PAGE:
After collecting TBF and having a well deserved lunch we headed off across the boggy moorland for Drygarn Fawr.

Its a fine summit with two massive beehive cairns. One of my favourite places.

We didn’t walk out to the highest point and the second of the cairns. We had another idea in mind.

Walking around here can be hard work and it takes a fair bit of concentration to thread together grassy sections and sheep trods, avoiding the tussocks. You really don’t want to end up in a tussock expanse around here.

Brecon Beacons and the Black Mountain on the horizon.

We found a pretty good route back down to the Rhiwnant Valley with only a few minor disagreements with the tussocks.

Our goal is ahead.

A fine waterfall as we reached the valley.

The path by the bubbling stream under a cloudless sky was a wonderful delight.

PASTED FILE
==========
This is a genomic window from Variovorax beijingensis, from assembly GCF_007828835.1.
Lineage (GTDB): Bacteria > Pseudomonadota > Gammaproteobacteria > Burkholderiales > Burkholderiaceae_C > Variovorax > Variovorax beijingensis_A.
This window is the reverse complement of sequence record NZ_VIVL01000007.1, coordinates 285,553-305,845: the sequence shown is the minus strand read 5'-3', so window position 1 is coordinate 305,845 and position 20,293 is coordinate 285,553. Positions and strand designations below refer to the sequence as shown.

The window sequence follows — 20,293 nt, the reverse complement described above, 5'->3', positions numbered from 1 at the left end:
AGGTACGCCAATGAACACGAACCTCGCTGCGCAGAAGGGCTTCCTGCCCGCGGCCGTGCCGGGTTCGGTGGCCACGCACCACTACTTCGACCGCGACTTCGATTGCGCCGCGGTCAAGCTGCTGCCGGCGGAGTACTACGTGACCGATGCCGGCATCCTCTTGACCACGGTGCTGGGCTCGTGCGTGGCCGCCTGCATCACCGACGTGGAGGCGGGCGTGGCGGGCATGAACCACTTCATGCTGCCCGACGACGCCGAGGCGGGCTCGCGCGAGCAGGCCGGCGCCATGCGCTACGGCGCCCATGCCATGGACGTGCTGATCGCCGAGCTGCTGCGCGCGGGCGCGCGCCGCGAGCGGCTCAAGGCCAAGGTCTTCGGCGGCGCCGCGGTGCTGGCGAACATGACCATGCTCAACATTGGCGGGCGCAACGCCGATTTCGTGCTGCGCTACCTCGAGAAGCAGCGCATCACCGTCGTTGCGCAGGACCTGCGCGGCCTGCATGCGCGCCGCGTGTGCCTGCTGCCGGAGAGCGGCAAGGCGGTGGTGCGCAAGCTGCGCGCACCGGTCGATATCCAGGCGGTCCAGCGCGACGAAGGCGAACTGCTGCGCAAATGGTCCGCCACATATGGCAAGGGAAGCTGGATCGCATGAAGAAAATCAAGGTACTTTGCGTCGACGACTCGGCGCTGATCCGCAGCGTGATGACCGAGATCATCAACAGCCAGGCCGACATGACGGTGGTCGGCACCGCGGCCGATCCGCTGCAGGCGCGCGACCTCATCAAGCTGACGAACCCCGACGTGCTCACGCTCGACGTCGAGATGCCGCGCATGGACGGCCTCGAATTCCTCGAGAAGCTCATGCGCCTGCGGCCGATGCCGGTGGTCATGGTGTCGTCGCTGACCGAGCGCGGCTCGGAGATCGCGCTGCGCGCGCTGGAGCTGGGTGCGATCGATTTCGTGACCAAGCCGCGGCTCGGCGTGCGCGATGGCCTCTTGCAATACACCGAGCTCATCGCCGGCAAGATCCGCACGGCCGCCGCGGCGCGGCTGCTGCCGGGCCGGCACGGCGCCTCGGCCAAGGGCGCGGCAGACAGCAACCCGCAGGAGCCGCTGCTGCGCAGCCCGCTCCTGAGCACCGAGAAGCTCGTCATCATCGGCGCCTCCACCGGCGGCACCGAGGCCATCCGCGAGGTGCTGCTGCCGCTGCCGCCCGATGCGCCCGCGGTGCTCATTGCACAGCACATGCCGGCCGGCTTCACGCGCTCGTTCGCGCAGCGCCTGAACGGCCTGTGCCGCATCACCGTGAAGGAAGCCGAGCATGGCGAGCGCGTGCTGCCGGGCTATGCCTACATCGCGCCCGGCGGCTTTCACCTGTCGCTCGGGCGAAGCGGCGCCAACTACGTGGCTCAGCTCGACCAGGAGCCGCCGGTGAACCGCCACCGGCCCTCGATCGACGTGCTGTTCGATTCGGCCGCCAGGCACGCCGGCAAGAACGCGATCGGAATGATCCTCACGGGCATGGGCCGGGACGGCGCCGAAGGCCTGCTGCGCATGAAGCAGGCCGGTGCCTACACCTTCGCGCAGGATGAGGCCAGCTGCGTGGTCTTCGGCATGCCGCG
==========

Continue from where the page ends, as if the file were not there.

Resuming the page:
TBF making short work (well she is only 5 foot) of a stream crossing

This was our objective for second lunch.

A wonderful deep pool and waterfall. After a long walk in the sunshine what better way to finish off than…

A swim!

Its a deep pool and very cold, and as you can see from the colour of our legs in the water, very peaty!

A wonderful spot. and so far off the beaten track that its rare to see anyone here.

Another food break and a chance to relax in these superb surroundings.


Unlike previous visits, we walked along the north side of the river. This is much better as it follows closer to the river. There seemed to be several other swimming possibilities in small pools and ravines.

Riverside walking in a valley you have to yourself is a pretty fine way to spend a sunny Saturday.

Onto the home stretch.

And a last lingering look along the valley. What a fantastic day. And a Hill List tick into the bargain!

Summer on the Way   21 comments